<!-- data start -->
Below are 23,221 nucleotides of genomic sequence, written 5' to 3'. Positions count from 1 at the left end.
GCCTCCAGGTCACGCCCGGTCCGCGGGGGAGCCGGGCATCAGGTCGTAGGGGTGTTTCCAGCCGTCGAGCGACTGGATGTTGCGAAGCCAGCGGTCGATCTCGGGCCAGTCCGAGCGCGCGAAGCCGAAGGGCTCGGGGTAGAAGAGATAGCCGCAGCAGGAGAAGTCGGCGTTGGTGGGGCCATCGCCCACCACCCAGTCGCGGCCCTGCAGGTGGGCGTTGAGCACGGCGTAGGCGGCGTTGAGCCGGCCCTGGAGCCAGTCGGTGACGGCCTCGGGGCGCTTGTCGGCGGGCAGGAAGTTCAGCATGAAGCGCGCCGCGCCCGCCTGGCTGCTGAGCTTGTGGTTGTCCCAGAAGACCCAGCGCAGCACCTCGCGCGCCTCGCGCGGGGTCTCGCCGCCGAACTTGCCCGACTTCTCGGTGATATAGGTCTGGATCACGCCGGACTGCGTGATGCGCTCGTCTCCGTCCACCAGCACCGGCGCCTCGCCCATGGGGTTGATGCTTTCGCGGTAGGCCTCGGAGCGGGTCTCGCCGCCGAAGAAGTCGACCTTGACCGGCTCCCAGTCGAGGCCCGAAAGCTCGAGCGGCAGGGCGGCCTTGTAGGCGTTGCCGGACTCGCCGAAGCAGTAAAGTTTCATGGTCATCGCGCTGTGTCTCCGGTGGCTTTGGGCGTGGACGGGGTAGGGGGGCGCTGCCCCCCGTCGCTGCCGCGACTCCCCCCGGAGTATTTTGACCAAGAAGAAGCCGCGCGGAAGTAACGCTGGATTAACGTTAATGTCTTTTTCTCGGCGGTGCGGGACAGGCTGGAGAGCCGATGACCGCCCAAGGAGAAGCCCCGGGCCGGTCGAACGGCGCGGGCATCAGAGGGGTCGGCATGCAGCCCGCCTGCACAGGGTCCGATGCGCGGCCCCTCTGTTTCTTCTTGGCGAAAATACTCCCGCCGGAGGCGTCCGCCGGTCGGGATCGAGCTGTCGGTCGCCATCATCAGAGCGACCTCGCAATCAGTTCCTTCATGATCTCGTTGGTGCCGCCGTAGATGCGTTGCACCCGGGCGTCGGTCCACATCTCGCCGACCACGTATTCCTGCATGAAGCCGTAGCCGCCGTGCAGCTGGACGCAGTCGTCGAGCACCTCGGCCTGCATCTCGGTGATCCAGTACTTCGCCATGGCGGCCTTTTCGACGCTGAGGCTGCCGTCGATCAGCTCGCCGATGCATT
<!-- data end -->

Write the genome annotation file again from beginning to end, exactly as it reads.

Below are 23,221 nucleotides of genomic sequence, written 5' to 3'. Positions count from 1 at the left end.
GCCTCCAGGTCACGCCCGGTCCGCGGGGGAGCCGGGCATCAGGTCGTAGGGGTGTTTCCAGCCGTCGAGCGACTGGATGTTGCGAAGCCAGCGGTCGATCTCGGGCCAGTCCGAGCGCGCGAAGCCGAAGGGCTCGGGGTAGAAGAGATAGCCGCAGCAGGAGAAGTCGGCGTTGGTGGGGCCATCGCCCACCACCCAGTCGCGGCCCTGCAGGTGGGCGTTGAGCACGGCGTAGGCGGCGTTGAGCCGGCCCTGGAGCCAGTCGGTGACGGCCTCGGGGCGCTTGTCGGCGGGCAGGAAGTTCAGCATGAAGCGCGCCGCGCCCGCCTGGCTGCTGAGCTTGTGGTTGTCCCAGAAGACCCAGCGCAGCACCTCGCGCGCCTCGCGCGGGGTCTCGCCGCCGAACTTGCCCGACTTCTCGGTGATATAGGTCTGGATCACGCCGGACTGCGTGATGCGCTCGTCTCCGTCCACCAGCACCGGCGCCTCGCCCATGGGGTTGATGCTTTCGCGGTAGGCCTCGGAGCGGGTCTCGCCGCCGAAGAAGTCGACCTTGACCGGCTCCCAGTCGAGGCCCGAAAGCTCGAGCGGCAGGGCGGCCTTGTAGGCGTTGCCGGACTCGCCGAAGCAGTAAAGTTTCATGGTCATCGCGCTGTGTCTCCGGTGGCTTTGGGCGTGGACGGGGTAGGGGGGCGCTGCCCCCCGTCGCTGCCGCGACTCCCCCCGGAGTATTTTGACCAAGAAGAAGCCGCGCGGAAGTAACGCTGGATTAACGTTAATGTCTTTTTCTCGGCGGTGCGGGACAGGCTGGAGAGCCGATGACCGCCCAAGGAGAAGCCCCGGGCCGGTCGAACGGCGCGGGCATCAGAGGGGTCGGCATGCAGCCCGCCTGCACAGGGTCCGATGCGCGGCCCCTCTGTTTCTTCTTGGCGAAAATACTCCCGCCGGAGGCGTCCGCCGGTCGGGATCGAGCTGTCGGTCGCCATCATCAGAGCGACCTCGCAATCAGTTCCTTCATGATCTCGTTGGTGCCGCCGTAGATGCGTTGCACCCGGGCGTCGGTCCACATCTCGCCGACCACGTATTCCTGCATGAAGCCGTAGCCGCCGTGCAGCTGGACGCAGTCGTCGAGCACCTCGGCCTGCATCTCGGTGATCCAGTACTTCGCCATGGCGGCCTTTTCGACGCTGAGGCTGCCGTCGATCAGCTCGCCGATGCATT